"Petitioners plainly intended to influence respondent's conduct by their activities; this is not fundamentally different from the function of a newspaper. [Citation.] Petitioners were engaged openly and vigorously in making the public aware of respondent's real estate practices. Those practices were offensive to them, as the views and practices of petitioners are no doubt offensive to others. But so long as the means are peaceful, the communication need not meet standards of acceptability." Organization for a Better Austin v. Keefe (1971), 402 U.S. 415, 419, 29 L.Ed.2d 1, 5, 91 S.Ct. 1575, 1577-78.

It is clear, then, that public issue picketing is entitled to full first amendment protection. Where, as here, such picketing also inflicts economic injury on the object of the picketing, that fact alone does not make the picketing unlawful. (NAACP v. Claiborne Hardware Co. (1982), 458 U.S. 886, 73 L.Ed.2d 815, 102 S.Ct. 3409; Organization for a Better Austin v. Keefe (1971), 402 U.S. 415, 29 L.Ed.2d 1, 91 S.Ct. 1575; Thornhill v. Alabama (1940), 310 U.S. 88, 84 L.Ed. 1093, 60 S.Ct. 736.) Although defendants' message may have injured the plaintiff economically, it was still entitled to full first amendment protection.

• 5 Plaintiff next argues that defendants' activities which involved violence and threats of violence should have been enjoined by the circuit court.

The Supreme Court has noted that picketing involves elements of both speech and conduct and has indicated that the "conduct" aspect of picketing may be controlled as to time, place, and manner. (Amalgamated Food Employees Union, Local 590 v. Logan Valley Plaza, Inc. (1968), 391 U.S. 308, 20 L.Ed.2d 603, 88 S.Ct. 1601.) It is clear that picketing which is conducted in a violent manner may be restrained. Amalgamated Food Employees Union Local 590 v. Logan Valley Plaza, Inc. (1968), 391 U.S. 308, 20 L.Ed.2d 603, 88 S.Ct. 1601; Milk Wagon Drivers Union Local 753 v. Meadowmoor Dairies, Inc. (1941), 312 U.S. 287, 85 L.Ed. 836, 61 S.Ct. 552.

Plaintiff claims that actions by the defendants involving the taking of photographs and license plate numbers of its patrons and employees, as well as verbal abuse directed at patrons and employees, constitute intimidation which may be enjoined. The plaintiff cites Ellingsen v. Milk Wagon Drivers' Union, Local 753 (1941), 377 Ill. 76, 35 N.E.2d 349, in support of its position. In Ellingsen, the Illinois Supreme Court stated:

"[T]hreats and attempts to coerce by intimidation are not peaceful picketing * * *. We are of the opinion that such threats amount to conduct which may be enjoined." 377 Ill. 76, 86, 35 N.E.2d 349, 354.

However, this case should be read in light of the recent Supreme Court decision in NAACP. There the picketers also engaged in "store watching" wherein individual picketers stood outside of the boycotted stores and identified those who traded with the merchants. The names of the persons who violated the boycott were read at meetings of the local NAACP chapter and were published in a local newspaper. These persons were branded as traitors, socially ostracized, and called demeaning names. The Supreme Court stated that there was nothing unlawful about the boycotters' activities even though they may have caused apprehension in others. The court went on to state that marches, speeches, and threats of social ostracism are all entitled to constitutional protection. The Supreme Court also stated that constitutionally protected speech "does not lose its protected character * * * simply because it may embarrass others or coerce them into action." (458 U.S. 886, 910, 73 L.Ed.2d 1215, 1234, 102 S.Ct. 3409, 3424.) Accordingly, the Supreme Court reversed the judgment of the Mississippi Supreme Court to the extent that its judgment rested "on the ground that `many' black citizens were `intimidated' by `threats' of `social ostracism, vilification, and traduction,'" since such a judgment would be "flatly inconsistent with the First Amendment." (458 U.S. 886, 921, 73 L.Ed.2d 1215, 1242, 102 S.Ct. 3409, 3430.) Indeed, it would appear that nearly all picketing involves some degree of "intimidation."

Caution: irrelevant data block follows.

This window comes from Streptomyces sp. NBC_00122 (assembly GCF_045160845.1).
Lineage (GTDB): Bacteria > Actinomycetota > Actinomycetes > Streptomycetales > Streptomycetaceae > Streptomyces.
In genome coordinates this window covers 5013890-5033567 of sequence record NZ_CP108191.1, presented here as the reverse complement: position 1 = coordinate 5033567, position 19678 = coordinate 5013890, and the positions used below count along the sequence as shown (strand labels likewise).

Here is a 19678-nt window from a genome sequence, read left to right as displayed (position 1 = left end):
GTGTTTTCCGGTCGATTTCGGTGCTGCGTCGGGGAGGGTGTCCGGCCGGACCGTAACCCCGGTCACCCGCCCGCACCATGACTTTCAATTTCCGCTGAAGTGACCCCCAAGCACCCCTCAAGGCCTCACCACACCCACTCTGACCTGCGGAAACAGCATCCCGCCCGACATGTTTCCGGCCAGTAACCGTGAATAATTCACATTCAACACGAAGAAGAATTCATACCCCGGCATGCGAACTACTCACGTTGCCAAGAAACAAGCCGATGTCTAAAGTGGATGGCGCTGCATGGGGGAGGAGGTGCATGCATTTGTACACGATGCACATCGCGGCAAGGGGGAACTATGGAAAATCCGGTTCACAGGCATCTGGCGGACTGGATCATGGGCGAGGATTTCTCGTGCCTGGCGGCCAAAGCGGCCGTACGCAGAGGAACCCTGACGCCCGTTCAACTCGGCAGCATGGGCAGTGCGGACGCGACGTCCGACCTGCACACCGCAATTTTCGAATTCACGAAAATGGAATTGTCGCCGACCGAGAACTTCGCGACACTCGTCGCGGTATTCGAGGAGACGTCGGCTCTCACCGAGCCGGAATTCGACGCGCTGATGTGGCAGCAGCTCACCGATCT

In the present case, defendants' photograph taking, license plate number recording, and isolated instances of verbal abuse were meant to embarrass and coerce patrons of plaintiff's business. These tactics are very similar to the ones employed by the boycott participants in NAACP. On the basis of that case, we cannot say that these tactics rise to the level of "violence" that is subject to government control. Similarly, the single instance of actual violence alleged in plaintiff's complaint cannot serve to taint the defendants' collective activity as "violent." (See NAACP v. Claiborne Hardware Co. (1982), 458 U.S. 886, 73 L.Ed.2d 1215, 102 S.Ct. 3409; Milk Wagon Drivers Union, Local 753 v. Meadowmoor Dairies, Inc. (1941), 312 U.S. 287, 85 L.Ed. 836, 61 S.Ct. 552.) Such trivial instances of violence on the part of the objects of the picketing should not form the basis for an injunction of defendants' otherwise peaceful activities.

• 6 The plaintiff also claims that the defendants' activities amount to "intimidation" in violation of section 12-6 of the Criminal Code of 1961 (Ill. Rev. Stat. 1983, ch. 38, par. 12-6). However, as a general rule, courts will not enjoin criminal activity unless the conduct that constitutes the crime also serves as a basis for equitable intervention. (People ex rel. Director of the Department of Children & Family Services v. Illinois Protestant Children's Home, Inc. (1965), 33 Ill.2d 60, 210 N.E.2d 217, cert. denied (1966), 384 U.S. 905, 16 L.Ed.2d 358, 86 S.Ct. 1338; Burden v. Hoover (1956), 9 Ill.2d 114, 137 N.E.2d 59.) Since defendants' alleged intimidating tactics here do not provide a basis for enjoining the picketing (see NAACP v. Claiborne Hardware Co. (1982), 458 U.S. 886, 73 L.Ed.2d 1215, 102 S.Ct. 3409), the fact that a criminal law may have been violated does not make their conduct more "enjoinable."

• 7 Finally, the plaintiff claims that the number of picketers, as well as their activities, serves to endanger motorists traveling on Cunningham Avenue. This allegation, even when taken as true, does not amount to violent or unlawful conduct on the part of the defendants. Furthermore, the plaintiff has no standing to argue an injury to the public in general. Irving-Austin Building Corp. v. Village Homebuilders, Inc. (1941), 312 Ill. App. 179, 37 N.E.2d 927.

For all of the foregoing reasons, the judgment of the circuit court of Champaign County is affirmed.

Affirmed.

McCULLOUGH and TRAPP, JJ., concur.

19850130

© 2002 VersusLaw Inc.